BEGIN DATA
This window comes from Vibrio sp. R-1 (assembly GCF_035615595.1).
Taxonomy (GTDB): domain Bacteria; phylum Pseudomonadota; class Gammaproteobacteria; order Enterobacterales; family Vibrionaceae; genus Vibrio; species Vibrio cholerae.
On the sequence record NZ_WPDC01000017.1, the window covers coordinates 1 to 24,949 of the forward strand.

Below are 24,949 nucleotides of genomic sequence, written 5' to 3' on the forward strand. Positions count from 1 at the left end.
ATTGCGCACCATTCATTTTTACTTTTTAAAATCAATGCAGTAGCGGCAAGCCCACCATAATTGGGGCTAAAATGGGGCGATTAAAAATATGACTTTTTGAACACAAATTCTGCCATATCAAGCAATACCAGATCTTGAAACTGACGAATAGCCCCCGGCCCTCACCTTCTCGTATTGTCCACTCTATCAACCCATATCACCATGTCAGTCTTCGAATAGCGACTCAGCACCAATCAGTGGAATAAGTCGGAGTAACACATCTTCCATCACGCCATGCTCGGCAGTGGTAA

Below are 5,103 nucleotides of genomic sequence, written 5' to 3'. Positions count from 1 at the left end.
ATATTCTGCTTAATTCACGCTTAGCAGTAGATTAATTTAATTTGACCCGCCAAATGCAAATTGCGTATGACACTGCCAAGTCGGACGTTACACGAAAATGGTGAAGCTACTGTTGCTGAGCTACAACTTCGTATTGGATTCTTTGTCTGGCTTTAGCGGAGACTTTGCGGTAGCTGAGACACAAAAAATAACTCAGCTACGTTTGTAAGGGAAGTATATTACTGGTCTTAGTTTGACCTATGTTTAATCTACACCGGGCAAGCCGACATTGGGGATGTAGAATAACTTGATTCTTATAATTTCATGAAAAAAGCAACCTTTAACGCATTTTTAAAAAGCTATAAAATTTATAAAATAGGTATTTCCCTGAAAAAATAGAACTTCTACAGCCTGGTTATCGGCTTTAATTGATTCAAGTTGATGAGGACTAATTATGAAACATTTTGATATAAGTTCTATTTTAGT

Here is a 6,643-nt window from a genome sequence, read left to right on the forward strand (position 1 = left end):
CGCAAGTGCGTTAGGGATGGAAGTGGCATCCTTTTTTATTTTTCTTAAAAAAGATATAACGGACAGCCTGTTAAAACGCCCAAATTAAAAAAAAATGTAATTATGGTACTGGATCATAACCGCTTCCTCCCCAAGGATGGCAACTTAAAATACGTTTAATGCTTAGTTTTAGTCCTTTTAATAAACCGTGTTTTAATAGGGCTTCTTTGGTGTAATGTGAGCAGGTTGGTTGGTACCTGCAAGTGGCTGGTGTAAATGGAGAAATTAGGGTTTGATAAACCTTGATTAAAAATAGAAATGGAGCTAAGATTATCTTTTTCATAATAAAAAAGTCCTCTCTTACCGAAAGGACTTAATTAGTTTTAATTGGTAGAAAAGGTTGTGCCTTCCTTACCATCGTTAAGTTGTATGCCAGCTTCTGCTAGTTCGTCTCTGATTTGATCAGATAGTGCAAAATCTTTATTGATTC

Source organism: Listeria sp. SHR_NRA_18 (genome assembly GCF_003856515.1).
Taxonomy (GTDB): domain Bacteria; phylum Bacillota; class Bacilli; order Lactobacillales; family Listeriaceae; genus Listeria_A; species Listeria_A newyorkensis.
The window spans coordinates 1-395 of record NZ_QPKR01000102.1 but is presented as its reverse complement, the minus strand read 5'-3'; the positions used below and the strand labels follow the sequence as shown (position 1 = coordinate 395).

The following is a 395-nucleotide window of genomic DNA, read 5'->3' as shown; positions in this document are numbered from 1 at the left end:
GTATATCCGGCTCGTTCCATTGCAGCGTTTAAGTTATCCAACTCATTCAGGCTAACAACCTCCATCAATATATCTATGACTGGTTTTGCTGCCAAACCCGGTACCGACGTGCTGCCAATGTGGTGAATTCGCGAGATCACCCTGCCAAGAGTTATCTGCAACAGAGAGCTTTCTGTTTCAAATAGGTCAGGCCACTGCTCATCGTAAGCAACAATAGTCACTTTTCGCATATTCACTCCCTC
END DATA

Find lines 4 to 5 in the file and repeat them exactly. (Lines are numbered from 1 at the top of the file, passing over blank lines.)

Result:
Below are 24,949 nucleotides of genomic sequence, written 5' to 3' on the forward strand. Positions count from 1 at the left end.
ATTGCGCACCATTCATTTTTACTTTTTAAAATCAATGCAGTAGCGGCAAGCCCACCATAATTGGGGCTAAAATGGGGCGATTAAAAATATGACTTTTTGAACACAAATTCTGCCATATCAAGCAATACCAGATCTTGAAACTGACGAATAGCCCCCGGCCCTCACCTTCTCGTATTGTCCACTCTATCAACCCATATCACCATGTCAGTCTTCGAATAGCGACTCAGCACCAATCAGTGGAATAAGTCGGAGTAACACATCTTCCATCACGCCATGCTCGGCAGTGGTAA